This introduction to Greek tragedy, the origin of much of our modern drama, is the work of a remarkable scholar who is also a practical man of theater. The author of magisterial studies of Ibsen, Strindberg, Chekhov and Shaw, and of symbolism in the theater from the nineteenth century to our times, Maurice Valency has written for the stage and for television, and he translated, adapted and collaborated in producing two great Broadway successes Giraudoux's the Mad Woman of Chaillot and Durrenmatt's The Visit."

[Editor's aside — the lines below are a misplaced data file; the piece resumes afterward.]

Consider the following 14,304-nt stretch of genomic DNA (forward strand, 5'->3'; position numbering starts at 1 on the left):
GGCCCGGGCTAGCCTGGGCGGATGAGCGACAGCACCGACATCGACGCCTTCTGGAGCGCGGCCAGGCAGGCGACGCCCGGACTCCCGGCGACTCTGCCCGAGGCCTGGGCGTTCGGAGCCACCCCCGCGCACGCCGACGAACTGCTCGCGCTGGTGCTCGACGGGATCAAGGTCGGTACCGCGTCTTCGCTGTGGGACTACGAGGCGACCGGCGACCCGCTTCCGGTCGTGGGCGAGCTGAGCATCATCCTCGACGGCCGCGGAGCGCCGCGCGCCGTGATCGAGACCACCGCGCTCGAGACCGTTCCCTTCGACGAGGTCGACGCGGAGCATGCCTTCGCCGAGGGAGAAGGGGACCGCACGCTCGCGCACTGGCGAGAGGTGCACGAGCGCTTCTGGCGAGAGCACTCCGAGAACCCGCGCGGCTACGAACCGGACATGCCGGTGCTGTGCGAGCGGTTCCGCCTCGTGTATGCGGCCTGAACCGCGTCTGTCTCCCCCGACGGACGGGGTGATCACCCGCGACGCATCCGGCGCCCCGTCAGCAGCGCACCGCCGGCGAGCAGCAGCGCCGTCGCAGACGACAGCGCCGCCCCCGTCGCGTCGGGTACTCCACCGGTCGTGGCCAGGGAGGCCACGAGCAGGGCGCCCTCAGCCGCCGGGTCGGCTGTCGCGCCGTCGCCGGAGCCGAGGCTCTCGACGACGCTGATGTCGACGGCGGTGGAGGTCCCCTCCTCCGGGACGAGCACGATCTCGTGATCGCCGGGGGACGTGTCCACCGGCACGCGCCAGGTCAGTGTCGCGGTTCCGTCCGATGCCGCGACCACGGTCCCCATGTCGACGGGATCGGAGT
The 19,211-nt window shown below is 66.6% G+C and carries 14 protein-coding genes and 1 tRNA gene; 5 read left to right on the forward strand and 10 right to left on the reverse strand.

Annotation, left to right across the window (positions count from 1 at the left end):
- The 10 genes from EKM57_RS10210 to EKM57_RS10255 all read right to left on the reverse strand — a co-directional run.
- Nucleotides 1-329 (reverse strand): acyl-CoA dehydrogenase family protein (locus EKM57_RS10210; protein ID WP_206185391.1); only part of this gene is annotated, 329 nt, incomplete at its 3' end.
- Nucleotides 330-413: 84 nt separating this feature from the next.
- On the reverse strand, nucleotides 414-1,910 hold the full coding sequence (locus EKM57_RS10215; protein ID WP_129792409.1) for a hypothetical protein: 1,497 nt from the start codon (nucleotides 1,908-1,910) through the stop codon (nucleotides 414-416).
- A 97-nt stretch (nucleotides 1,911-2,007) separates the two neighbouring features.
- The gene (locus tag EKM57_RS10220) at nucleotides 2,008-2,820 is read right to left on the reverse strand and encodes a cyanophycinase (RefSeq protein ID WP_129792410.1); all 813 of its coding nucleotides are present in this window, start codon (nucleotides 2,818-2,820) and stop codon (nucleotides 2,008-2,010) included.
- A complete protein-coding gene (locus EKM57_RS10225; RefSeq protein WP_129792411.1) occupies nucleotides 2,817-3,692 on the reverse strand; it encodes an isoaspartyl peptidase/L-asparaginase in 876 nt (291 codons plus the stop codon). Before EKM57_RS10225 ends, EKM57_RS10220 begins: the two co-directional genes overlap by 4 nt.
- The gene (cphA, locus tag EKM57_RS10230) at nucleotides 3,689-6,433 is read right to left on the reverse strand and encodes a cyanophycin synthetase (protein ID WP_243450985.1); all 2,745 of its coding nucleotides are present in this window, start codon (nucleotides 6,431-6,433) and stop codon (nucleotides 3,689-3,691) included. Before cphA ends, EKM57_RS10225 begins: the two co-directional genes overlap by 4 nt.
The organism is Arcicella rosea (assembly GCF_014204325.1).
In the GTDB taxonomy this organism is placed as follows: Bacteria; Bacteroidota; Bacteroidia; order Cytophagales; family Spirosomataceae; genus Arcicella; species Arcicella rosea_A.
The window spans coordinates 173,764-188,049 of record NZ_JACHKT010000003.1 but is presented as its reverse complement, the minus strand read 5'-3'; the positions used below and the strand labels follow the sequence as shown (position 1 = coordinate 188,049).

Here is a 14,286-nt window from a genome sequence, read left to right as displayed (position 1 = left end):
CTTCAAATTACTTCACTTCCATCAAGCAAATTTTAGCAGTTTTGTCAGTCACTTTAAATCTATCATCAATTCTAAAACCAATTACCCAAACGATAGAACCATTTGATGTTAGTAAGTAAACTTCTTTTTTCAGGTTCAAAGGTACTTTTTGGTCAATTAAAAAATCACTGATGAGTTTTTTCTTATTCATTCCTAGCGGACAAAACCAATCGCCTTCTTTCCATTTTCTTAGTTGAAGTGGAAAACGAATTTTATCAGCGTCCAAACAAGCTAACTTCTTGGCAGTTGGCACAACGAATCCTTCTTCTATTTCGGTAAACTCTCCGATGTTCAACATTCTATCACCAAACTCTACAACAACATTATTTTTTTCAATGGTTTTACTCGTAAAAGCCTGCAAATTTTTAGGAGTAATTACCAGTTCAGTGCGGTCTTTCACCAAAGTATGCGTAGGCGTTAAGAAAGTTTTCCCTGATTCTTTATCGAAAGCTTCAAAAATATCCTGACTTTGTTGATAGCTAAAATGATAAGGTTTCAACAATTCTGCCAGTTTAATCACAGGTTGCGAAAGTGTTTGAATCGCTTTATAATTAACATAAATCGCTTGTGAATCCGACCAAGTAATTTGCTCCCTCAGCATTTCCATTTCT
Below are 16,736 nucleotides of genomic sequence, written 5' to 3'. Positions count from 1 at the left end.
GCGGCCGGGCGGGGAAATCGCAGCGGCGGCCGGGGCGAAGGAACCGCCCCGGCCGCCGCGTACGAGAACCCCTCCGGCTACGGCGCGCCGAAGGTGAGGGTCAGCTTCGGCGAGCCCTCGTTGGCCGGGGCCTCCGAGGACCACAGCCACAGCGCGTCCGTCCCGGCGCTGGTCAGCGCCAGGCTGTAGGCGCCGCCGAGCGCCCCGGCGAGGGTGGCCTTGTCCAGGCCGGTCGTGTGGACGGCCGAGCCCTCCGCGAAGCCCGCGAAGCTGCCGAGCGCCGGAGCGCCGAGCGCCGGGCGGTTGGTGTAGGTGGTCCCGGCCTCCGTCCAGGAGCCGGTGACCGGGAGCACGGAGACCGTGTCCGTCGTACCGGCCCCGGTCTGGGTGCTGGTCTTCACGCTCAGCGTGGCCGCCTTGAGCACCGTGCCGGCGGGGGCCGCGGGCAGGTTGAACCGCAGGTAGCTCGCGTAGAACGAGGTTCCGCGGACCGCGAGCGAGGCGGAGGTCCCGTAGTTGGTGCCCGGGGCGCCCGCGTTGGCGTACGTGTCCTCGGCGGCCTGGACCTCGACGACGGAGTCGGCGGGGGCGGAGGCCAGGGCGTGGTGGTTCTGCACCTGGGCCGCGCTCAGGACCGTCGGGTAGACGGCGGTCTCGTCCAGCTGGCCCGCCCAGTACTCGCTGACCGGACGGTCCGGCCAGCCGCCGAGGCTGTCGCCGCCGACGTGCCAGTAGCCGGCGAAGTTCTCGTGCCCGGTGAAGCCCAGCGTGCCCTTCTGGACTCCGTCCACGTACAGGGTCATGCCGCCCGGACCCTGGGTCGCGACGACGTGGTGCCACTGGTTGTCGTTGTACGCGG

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action actors Aegisthus Aeschylus Agamemnon Ajax ancient Antigone Aphrodite Apollo appears Aristotle's view arouse pity art of poetry Athenian Athens Atossa audience Bacchae Cassandra character characterization Choephoroi choral chorus sings Clytemnestra comedy concerned consequence contests course Creon death designed developed display dithyramb drama dramatist Electra emotional episodes Eumenides Euripides Euripides's evidently fear and pity fifth century Furies gods Greek poets Greek theater Greek tragedy happened hero's Hippolytus honor Horace hubris human Ibid idea imitation invented masks Medea modern theater musical myth narrative Oedipus Tyrannus orchestra Oresteia Orestes palace parodos passage Pentheus performance Persians personages Phaedra play Poetics Aristotle Polyneices portrayal produce prologue regard Renaissance result says scene seldom Seneca sense served song Sophocles Sophocles's speaks spirit stage stasimon story Suppliants takes place theater of Dionysus things tion trag tragic effect tragic hero tragic plot trilogy unity victory Xerxes Zeus